ADATA needs no introduction as they’ve been a well-known name in the memory and storage industry for some time now. Due to the uncertainty surrounding SandForce, we’ve begun to see alternate SSD controllers being used by manufacturers that were once almost exclusively using SandForce controllers. Phison and Silicon Motion are two examples of SSD controllers that might not be well known, but we are beginning to see them used more often. Today’s review sample utilizes the Silicon Motion (SMI) SM2246EN controller, which will be the first experience we’ve had with this controller. So, let’s have a look at what the ADATA Premier SP610 has in store for us.
Specifications and Features
Looking at the specifications below, we see the SP610 can be had in a variety of capacity and performance levels. All of the drives offer read speeds up to 560 MB/s, and the write speeds range from 150 MB/s up to 450 MB/s. The SP610 uses Synchronous MLC, supports TRIM, and uses a DRAM Cache buffer. Specifications provided by ADATA.
|ADATA Premier SP610 Specifications|
|Form Factor||2.5 Inch|
|NAND Flash||Synchronous MLC|
|Dimensions (LxWxH)||100.45 x 69.85 x 7mm|
|Power Consumption||0.3W Idle (Typical) / 0.08W Active (Average)|
|Operating Temperature||0~70 °C / -40~85°C|
|Storage Temperature||5 ~ 95% RH (0 ~ 55°C)|
|Shock Resistance||1500G / 0.5ms|
|Accessories||Acronis ATI HD 2013|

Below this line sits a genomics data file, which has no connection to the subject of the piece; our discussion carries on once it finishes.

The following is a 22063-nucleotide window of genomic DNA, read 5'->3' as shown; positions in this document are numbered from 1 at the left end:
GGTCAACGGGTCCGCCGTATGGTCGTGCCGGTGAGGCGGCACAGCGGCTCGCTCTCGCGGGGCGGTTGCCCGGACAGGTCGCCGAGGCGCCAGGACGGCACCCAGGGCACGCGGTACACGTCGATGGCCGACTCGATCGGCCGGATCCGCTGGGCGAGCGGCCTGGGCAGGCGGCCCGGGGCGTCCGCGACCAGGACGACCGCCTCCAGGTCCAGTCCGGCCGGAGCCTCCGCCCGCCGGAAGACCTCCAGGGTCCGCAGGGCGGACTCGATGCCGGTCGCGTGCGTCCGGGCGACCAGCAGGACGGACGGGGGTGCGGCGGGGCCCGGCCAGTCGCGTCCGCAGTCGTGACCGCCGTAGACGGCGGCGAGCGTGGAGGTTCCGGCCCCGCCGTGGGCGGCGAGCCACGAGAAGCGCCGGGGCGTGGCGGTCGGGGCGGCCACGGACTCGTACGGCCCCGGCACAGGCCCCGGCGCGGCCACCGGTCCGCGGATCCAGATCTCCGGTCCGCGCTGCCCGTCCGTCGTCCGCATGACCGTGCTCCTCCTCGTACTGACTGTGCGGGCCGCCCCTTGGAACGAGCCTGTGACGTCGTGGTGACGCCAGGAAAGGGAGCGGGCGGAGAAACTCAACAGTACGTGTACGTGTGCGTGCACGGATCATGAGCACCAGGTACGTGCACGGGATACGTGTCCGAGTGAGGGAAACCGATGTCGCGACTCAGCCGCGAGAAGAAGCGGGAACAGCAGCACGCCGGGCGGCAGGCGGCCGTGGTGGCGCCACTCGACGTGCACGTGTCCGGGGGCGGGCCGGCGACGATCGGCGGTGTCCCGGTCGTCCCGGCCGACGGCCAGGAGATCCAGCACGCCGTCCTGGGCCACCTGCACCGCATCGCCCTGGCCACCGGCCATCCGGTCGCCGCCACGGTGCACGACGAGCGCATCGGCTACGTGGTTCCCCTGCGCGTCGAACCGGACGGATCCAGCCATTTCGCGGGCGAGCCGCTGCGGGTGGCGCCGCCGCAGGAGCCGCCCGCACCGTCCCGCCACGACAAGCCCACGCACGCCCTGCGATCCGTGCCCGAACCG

Before we have a close-up look at the SP610, let’s give ADATA a chance to present the features and benefits of the SP610 series SSDs.
“The Premier SP610 SATA III 6Gb/s SSD is ideal for upgrading your PC and laptop. It is pwered by the SMI controller to offer outstanding performance with sequential read/write speeds of up to 560 and 450 MB/s, and 4KB random read/write speeds of up to 73,000/72,000 IOPS. With consistently fast data speeds, lower power consumption, and competitive price, tohe SP610 lets you enjoy faster boot up and program loading than ever before.”
The features highlight several key points dealing with transfer speeds, sustained high efficiency, BCH error correction, and low power consumption ideal for laptops. The below images and descriptions courtesy ADATA.
Retail Packaging/Product Tour
The retail packaging gives the potential customer a good idea of the looks and performance capabilities of the Premier SP610. A window on the front of the box allows you to see the drive, which sits in a molded plastic shell inside. Included in the box is a spacer that allows the drive to be used in laptops/notebooks when a 9.5mm thickness is required. A quick start guide and information on how to get and use the free copy of Acronis are also included.
The top of the SP610 is decked out with ADATA’s logo, the capacity, and model. At the bottom, we can see the SATA power and data connections, bar code information, and the Acronis key needed to activate your free copy.
After opening the SP610, we can see the Silicon Motion SM2246EN controller, the Nanya DDR3 cache memory, and the eight MLC NAND flash modules (four on each side of the PCB).
Testing and Benchmarks
Here is the breakdown of the components used in our test bed.
|Test System Components|
|Motherboard||ASUS Maximus VII Formula|
|CPU||Intel i7 4790K Devil’s Canyon|
|Memory||G.SKill TridentX DD3-2400 MHz 2x8GB @ 1866 MHz 9-9-9-24|
|SSD||Various (See Comparison List)|
|Power Supply||Corsair HX1050 Professional Series|
|Video Card||EVGA GTX 780 Ti Classified|
|Cooling||EKWB Supremacy EVO Water Block – 360 mm Radiator – MCP35X Pump|